And the head of Christ is God; that is, the Father, not as to his divine nature, for in respect to that they are one: Christ, as God, is equal to his Father, and is possessed of the same divine perfections with him; nor is his Father the head of him, in that sense; but as to his human nature, which he formed, prepared, anointed, upheld, and glorified; and in which nature Christ exercised grace on him, he hoped in him, he believed and trusted in him, and loved him, and yielded obedience to him; he always did the things that pleased him in life; he prayed to him; he was obedient to him, even unto death, and committed his soul or spirit into his hands: and all this he did as to his superior, considered in the human nature, and also in his office capacity as Mediator, who as such was his servant; and whose service he diligently and faithfully performed, and had the character from him of a righteous one; so that God is the head of Christ, as he is man and Mediator, and as such only. 
Charles Hodge:
The head of the man is Christ; the head of woman is the man; the head of Christ is God. If this concatenation be disturbed in any of its parts, ruin must be the result. The head is that on which the body is dependent, and to which it is subordinate. The obvious meaning of this passage is, that the woman is subordinate to the man, the man is subordinate to Christ and Christ is subordinate to God. It is further evident, that this subordination is very different in its nature in the several cases mentioned. The subordination of the woman to the man is something entirely different from that of the man to Christ; and that again is at an infinite degree more complete than the subordination of Christ to God. And still further, as the subordination of the woman to the man is perfectly consistent with their identity as to nature, so is the subordination of Christ to God consistent with his being of the same nature with the Father. There is nothing, therefore, in this passage, at all inconsistent with the true and proper divinity of our blessed Lord. For a brief statement of the scriptural doctrine of the relation of Christ to God, see the comments on 1 Corinthians 3:23. It need here be only further remarked, that the word Christ is the designation, not of the Logos or second person of the Trinity as such, nor of the human nature of Christ as such, but of the Theanthropos, the God-man. It is the incarnate Son of God, who, in the great work of redemption, is said to be subordinate to the Father, whose will he came into the world to do. When Christ is said to be the head of every man, the meaning is of every believer; because it is the relation of Christ to the church, and not to the human family, that it is characteristically expressed by this term. He is the head of that body which is the church, Colossians 1:18. Ephesians 1:22, Ephesians 1:23.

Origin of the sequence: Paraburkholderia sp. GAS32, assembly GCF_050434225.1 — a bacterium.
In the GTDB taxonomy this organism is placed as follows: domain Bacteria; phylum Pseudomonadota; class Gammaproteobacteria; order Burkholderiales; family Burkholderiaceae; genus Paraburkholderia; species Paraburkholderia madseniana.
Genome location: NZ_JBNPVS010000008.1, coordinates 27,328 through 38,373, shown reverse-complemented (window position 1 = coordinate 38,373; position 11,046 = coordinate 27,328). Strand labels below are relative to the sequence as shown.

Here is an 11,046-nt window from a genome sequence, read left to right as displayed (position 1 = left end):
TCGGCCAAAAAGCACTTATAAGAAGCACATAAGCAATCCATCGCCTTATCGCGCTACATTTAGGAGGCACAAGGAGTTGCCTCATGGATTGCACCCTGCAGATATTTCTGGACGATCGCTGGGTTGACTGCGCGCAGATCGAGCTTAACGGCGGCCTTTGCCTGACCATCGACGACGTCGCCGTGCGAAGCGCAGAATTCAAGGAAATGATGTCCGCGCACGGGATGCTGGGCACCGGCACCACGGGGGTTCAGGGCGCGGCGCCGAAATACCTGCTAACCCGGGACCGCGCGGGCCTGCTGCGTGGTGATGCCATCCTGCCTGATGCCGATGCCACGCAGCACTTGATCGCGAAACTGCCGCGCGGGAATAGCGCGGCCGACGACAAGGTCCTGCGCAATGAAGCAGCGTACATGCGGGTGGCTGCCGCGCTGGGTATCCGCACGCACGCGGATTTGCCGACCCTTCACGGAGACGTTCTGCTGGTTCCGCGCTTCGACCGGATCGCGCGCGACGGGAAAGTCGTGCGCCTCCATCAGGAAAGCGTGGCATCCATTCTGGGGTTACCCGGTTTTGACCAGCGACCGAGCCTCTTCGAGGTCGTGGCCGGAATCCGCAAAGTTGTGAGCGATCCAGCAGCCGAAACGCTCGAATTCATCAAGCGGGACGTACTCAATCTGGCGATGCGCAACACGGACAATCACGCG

Posted on Monday, June 13, 2016 by Todd Pruitt on 1517


Michel R. Barnes and Lewis Ayres have weighed in on the current debate over the eternal generation and eternal subordination of the Son. Drs. Barnes and Ayres are considered by many to be among the most significant Patristic scholars in the world today. Their verdict is quite clear and it does not speak well of those who are seeking to advance the etneral subordination of the Son and apply it to human social relationships.